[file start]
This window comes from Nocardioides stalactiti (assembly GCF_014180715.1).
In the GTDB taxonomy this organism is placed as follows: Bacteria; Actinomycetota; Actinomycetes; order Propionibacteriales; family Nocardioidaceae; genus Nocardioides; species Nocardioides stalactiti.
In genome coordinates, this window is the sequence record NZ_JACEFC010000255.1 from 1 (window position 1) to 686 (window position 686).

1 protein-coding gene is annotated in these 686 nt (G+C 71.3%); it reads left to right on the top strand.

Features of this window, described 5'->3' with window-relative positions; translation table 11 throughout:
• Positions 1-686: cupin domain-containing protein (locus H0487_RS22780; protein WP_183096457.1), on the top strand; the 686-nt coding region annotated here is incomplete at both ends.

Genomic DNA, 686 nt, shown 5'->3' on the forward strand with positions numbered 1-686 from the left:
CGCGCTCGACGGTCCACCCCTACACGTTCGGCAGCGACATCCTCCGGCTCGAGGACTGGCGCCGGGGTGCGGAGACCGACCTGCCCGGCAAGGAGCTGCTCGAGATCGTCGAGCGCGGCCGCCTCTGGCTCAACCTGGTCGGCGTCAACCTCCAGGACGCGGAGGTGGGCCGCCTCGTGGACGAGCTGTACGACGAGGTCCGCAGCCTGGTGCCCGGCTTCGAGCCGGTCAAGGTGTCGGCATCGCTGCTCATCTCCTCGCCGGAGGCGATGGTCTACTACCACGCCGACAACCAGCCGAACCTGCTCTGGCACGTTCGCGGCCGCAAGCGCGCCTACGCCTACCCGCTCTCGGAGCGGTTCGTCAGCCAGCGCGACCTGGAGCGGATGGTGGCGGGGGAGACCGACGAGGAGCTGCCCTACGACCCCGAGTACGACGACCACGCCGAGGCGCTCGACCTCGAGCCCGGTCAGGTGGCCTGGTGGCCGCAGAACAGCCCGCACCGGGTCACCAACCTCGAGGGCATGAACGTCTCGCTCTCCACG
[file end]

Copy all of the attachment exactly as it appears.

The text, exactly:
This window comes from Nocardioides stalactiti (assembly GCF_014180715.1).
In the GTDB taxonomy this organism is placed as follows: Bacteria; Actinomycetota; Actinomycetes; order Propionibacteriales; family Nocardioidaceae; genus Nocardioides; species Nocardioides stalactiti.
In genome coordinates, this window is the sequence record NZ_JACEFC010000255.1 from 1 (window position 1) to 686 (window position 686).

1 protein-coding gene is annotated in these 686 nt (G+C 71.3%); it reads left to right on the top strand.

Features of this window, described 5'->3' with window-relative positions; translation table 11 throughout:
• Positions 1-686: cupin domain-containing protein (locus H0487_RS22780; protein WP_183096457.1), on the top strand; the 686-nt coding region annotated here is incomplete at both ends.

Genomic DNA, 686 nt, shown 5'->3' on the forward strand with positions numbered 1-686 from the left:
CGCGCTCGACGGTCCACCCCTACACGTTCGGCAGCGACATCCTCCGGCTCGAGGACTGGCGCCGGGGTGCGGAGACCGACCTGCCCGGCAAGGAGCTGCTCGAGATCGTCGAGCGCGGCCGCCTCTGGCTCAACCTGGTCGGCGTCAACCTCCAGGACGCGGAGGTGGGCCGCCTCGTGGACGAGCTGTACGACGAGGTCCGCAGCCTGGTGCCCGGCTTCGAGCCGGTCAAGGTGTCGGCATCGCTGCTCATCTCCTCGCCGGAGGCGATGGTCTACTACCACGCCGACAACCAGCCGAACCTGCTCTGGCACGTTCGCGGCCGCAAGCGCGCCTACGCCTACCCGCTCTCGGAGCGGTTCGTCAGCCAGCGCGACCTGGAGCGGATGGTGGCGGGGGAGACCGACGAGGAGCTGCCCTACGACCCCGAGTACGACGACCACGCCGAGGCGCTCGACCTCGAGCCCGGTCAGGTGGCCTGGTGGCCGCAGAACAGCCCGCACCGGGTCACCAACCTCGAGGGCATGAACGTCTCGCTCTCCACG